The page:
Story By: Juan Fenandez Mayes, Sub-Editor: Joseph Golder, Agency: Newsflash
A woman has been confirmed to be infected with the West Nile virus which has now spread across two autonomous community in Spain.
The Ministry of Health was informed about the case after testing in the Carlos III Health Institute confirmed a local from the autonomous community of Extremadura had the mosquito-borne virus yesterday (Wednesday).
The patient is a 52-year-old woman, who has not been named, from the small town of Valdetorres located in the Badajoz province. The same province where the virus was first reported in the region in two horses late last month.
It is the first case in humans in Extremadura which had already put tourists and locals on high alert in the Andalusian autonomous community which is one of the most popular tourist destinations of the country.
The woman was placed in the Don Benito-Villanueva Hospital after showing signs of fatigue, muscle pain and a 40-degree Celsius (104-degree Fahrenheit) fever on 12th September.
Her health improved and she was discharged on 18th September.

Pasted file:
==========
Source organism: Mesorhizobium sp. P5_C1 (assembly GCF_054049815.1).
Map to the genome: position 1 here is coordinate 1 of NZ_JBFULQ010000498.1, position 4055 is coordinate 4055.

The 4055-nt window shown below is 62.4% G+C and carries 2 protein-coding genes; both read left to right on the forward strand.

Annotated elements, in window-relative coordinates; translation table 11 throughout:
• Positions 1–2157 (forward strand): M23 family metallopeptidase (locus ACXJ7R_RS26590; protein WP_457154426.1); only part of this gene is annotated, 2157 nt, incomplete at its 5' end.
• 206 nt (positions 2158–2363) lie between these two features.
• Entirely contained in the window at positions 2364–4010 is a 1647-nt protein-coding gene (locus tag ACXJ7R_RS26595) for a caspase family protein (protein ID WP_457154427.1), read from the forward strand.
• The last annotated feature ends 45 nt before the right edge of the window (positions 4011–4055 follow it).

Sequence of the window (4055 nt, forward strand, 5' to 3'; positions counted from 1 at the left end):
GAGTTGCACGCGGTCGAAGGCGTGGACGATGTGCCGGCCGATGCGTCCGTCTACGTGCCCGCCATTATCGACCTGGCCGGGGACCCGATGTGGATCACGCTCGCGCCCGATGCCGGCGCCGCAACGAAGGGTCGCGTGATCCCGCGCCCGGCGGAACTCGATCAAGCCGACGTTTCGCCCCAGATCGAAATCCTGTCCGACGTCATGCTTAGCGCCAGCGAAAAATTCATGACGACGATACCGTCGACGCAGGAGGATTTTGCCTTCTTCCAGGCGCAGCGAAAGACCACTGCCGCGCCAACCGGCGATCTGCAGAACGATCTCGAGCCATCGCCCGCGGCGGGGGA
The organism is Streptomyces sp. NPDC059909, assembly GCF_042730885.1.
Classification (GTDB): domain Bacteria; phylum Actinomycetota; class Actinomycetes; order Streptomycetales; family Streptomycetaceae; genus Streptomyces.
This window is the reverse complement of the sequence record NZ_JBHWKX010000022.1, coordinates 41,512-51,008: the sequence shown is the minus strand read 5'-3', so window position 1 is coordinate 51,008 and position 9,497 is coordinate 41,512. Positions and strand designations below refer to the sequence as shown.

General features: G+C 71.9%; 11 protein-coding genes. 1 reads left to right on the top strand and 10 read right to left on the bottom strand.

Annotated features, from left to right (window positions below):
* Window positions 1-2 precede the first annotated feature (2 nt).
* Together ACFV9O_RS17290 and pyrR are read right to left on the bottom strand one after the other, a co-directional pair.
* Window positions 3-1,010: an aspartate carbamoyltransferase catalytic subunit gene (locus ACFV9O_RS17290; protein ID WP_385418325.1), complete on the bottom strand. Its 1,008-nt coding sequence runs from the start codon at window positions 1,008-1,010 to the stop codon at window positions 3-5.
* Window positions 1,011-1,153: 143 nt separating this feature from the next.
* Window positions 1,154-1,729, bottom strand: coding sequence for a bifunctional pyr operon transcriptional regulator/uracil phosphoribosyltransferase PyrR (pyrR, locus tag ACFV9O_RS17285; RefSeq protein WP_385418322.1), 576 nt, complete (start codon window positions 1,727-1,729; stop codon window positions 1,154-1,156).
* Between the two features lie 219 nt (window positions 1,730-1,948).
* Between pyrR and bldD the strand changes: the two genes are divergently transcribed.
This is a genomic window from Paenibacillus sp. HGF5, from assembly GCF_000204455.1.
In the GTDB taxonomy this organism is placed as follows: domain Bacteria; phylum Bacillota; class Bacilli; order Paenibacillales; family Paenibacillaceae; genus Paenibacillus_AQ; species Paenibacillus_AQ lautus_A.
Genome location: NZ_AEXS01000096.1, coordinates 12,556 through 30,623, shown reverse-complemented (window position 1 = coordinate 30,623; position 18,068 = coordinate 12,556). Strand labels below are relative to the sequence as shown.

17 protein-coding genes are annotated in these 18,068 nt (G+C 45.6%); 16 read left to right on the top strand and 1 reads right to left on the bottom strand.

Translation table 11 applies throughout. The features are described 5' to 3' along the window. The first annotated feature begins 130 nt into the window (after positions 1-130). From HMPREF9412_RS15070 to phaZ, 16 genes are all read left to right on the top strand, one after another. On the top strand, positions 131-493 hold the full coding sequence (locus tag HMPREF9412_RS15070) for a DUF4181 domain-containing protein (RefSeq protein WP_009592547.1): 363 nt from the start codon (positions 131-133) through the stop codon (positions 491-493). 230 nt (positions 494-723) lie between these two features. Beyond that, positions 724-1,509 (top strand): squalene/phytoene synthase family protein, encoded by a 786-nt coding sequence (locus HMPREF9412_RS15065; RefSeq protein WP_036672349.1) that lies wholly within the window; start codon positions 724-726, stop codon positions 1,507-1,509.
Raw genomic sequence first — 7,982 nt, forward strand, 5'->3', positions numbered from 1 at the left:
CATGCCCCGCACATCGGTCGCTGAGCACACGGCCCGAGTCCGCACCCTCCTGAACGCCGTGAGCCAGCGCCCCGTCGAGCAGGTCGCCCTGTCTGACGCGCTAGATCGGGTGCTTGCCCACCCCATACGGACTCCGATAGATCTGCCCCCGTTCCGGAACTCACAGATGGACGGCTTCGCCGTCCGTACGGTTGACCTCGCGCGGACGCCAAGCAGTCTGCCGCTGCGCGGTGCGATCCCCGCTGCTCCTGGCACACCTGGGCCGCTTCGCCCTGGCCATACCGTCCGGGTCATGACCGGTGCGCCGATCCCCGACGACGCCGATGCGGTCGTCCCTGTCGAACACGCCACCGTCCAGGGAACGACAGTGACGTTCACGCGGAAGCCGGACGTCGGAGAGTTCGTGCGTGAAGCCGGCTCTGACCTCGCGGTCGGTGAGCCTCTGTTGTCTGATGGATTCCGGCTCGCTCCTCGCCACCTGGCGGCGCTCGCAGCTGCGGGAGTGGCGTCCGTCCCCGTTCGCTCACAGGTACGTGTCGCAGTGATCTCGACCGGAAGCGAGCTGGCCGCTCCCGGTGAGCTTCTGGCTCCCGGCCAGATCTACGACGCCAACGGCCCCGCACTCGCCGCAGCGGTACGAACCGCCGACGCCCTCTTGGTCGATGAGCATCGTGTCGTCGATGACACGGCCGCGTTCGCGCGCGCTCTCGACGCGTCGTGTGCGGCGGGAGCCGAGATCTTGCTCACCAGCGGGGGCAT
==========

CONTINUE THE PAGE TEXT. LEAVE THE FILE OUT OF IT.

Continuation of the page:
However, doctors ordered differential diagnoses testing at the Carlos III Health Institute to get a proper diagnosis of the woman’s ailment which has now been confirmed to be the potentially deadly virus.
Differential diagnosis testing is a method employed by doctors to diagnose an illness affecting a person who presents symptoms that can be attributed to two or more illnesses.
The local government issued a statement saying they “have started area-specific entomological surveillance” by placing nets in different areas to capture the insects to see if there “is a circulation of the mosquito that can act as a transmitter of the disease.”
It added that once the nets are collected they will proceed to apply a biocide where it is necessary.
Andalusia has been the worst-hit by the virus reporting 60 cases across two provinces. Seville has reported the highest numbers in Spain with 55 cases leading to five deaths while the Cadiz province has reported five cases and two deaths.
A group of investigators from the Veterinary Faculty of the University of Extremadura found that out of 725 horses in the region, almost 20 percent of them had been in contact with the virus, 143 to be precise.
The study was conducted between the years 2018 and 2019 but, was recently published in the scientific magazine ‘Transboundary and Emerging Diseases’.
The West Nile virus can only be transmitted to people by mosquito bites from the Culex genus, whose reproduction niche are areas of stagnant water, whether clean or contaminated with organic debris.
Health officials in Andalusia have urged locals to put up mosquito nets and screens in their homes to avoid mosquito bites.
Climate change has been blamed for the spread of the disease originally from East Africa into Europe, Asia and America.
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